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Mother claims son was sent home for ‘extreme’ braids

A mother-of-two claims her son was sent home from school after turning up for class with his hair in braids.

Trisha Jukes, 34, says her son Jordan Waterfield was first sent to isolation before teachers ordered him to leave the school.

The 15-year-old had returned after half-term with the top of his hair braided, while the sides were left long.

However staff at the RSA Academy in Tipton, West Midlands, sent Jordan straight to isolation for his ‘extreme haircut’.

The 15-year-old had returned after half-term with the top of his hair braided, while the sides were left long (shown)

Trisha Jukes, 34, says her son Jordan Waterfield (pictured) was first sent to isolation before teachers ordered him to leave the school for his ‘extreme’ haircut

Ms Jukes (pictured) rang the school and after speaking to multiple members of staff she claims the school retracted their decision and told her to bring him back the same day

Ms Jukes (pictured) rang the school and after speaking to multiple members of staff she claims the school retracted their decision and told her to bring him back the same day

Ms Jukes claims she then received an upset phone call from her son who said she had to pick him up from school.

She said: ‘I never imagined there’d be a problem with Jordan’s hair, girls go to school with plaits in, so why couldn’t my son.

‘As soon as I found out that he was put in isolation I was shocked, his hair cut wasn’t bothering anyone.

‘It’s a shame that he has missed out on a big chunk of education for the day just because of his hair.

School’s uniform policy 

Guidelines on school uniform at the RSA Academy state that ‘hair should be neat, tidy and safe with no extremes of fashion’, adding that ‘tramlines’ are not allowed.

The school does not differentiate between uniforms for boys and girls, with both sexes allowed to wear tailored trousers or a knee-length skirt if they wish.

‘If other people in his school are allowed to have plaits in their hair, my son should be too. It isn’t an “extreme haircut” in the slightest.’

Ms Jukes rang the school and after speaking to multiple members of staff she claims the school retracted their decision and told her to bring him back the same day.

She said: ‘Jordan has been going to that school for four years and nothing like this has ever happened with regards to his hair.

‘His hair cut wasn’t doing anything to effect his learning – but sending him home from school is.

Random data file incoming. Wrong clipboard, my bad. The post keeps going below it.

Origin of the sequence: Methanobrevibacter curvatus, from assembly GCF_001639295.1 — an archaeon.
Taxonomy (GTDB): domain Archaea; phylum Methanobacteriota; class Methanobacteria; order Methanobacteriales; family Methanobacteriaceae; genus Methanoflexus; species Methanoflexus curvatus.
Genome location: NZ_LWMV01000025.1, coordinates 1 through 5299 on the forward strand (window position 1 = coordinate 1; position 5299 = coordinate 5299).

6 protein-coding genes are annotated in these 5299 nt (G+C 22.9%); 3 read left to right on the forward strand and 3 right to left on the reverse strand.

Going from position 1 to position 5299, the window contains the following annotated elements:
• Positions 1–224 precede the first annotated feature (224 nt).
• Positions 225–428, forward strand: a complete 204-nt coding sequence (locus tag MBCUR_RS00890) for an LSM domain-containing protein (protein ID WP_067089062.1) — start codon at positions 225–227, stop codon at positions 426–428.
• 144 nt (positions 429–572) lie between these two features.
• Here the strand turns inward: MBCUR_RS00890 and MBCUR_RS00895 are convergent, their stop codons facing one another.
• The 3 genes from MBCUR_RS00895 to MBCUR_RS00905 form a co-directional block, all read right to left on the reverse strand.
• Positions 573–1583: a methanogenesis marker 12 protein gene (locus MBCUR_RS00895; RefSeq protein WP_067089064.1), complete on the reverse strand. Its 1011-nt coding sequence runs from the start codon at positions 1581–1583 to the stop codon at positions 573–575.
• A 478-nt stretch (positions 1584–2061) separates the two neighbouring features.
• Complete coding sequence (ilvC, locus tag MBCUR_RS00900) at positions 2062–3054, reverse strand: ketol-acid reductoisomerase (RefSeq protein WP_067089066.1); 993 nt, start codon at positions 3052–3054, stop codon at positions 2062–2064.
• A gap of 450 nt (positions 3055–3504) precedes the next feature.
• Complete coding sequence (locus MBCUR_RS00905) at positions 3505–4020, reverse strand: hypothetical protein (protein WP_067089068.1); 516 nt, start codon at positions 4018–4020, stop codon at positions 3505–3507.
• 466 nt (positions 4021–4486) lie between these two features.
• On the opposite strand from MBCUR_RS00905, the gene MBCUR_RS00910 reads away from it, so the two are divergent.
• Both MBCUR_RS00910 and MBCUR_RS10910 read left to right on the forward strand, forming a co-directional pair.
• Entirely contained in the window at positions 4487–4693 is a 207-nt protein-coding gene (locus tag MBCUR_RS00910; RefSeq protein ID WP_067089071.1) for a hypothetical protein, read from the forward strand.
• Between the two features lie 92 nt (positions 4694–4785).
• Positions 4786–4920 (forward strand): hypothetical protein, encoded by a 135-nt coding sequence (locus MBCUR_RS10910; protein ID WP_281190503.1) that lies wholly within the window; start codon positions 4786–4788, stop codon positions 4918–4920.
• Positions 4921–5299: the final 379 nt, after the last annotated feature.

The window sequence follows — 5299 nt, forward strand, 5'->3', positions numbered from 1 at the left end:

‘The braids were only tied together by small black elastic bands – and the rest of his uniform was immaculate.

‘As soon as Jordan returned home last Wednesday at lunchtime, I spoke to the school and complained.

Staff at the RSA Academy in Tipton, West Midlands, sent Jordan straight to isolation for his 'extreme haircut'

Jordan Waterfield and mother Trisha Jukes

Staff at the RSA Academy in Tipton, West Midlands, sent Jordan straight to isolation for his ‘extreme haircut’

‘After being passed from one member of staff to the next, I was told Jordan was allowed back into school a few hours later.’

In a bid to tidy up his hair, Jordan had his hair cut shorter and opted for two small shaven lines into his hair.

But Ms Jukes claims this enraged the school even further and he was later put in isolation once again. 

She said she is in constant communication with the RSA Academy to try and come to an agreement.

The RSA Academy declined to comment.

Let little boys wear tiaras if they want, rules the Church of England

Boys as young as five should be able to wear tiaras at school under new guidelines (stock image)

Boys as young as five should be able to wear tiaras at school under new guidelines (stock image)

Boys as young as five should be able to wear tiaras at school without criticism, teachers in Church of England schools are to be told.

Male pupils should also be free to dress up in a tutu or high heels without attracting any comment or observation, according to anti-bullying rules sent out by the Church on Sunday.

The instructions for the CofE’s 4,700 schools said they should not require children to wear uniforms that ‘create difficulty for trans pupils’.

This appears to give official backing to schools that ban skirts to avoid discrimination against transgender children.

Schools are also told they cannot use the Christian faith or Bible teachings to justify behaviour that is considered to amount to bullying – for example, identifying a transgender pupil by a sex other than the one they have chosen. 

The advice contains instructions on how to report bullying, including sample forms on which teachers are encouraged to name the alleged bully and their target, and use tick boxes to describe what happened.

Read more at DailyMail.co.uk


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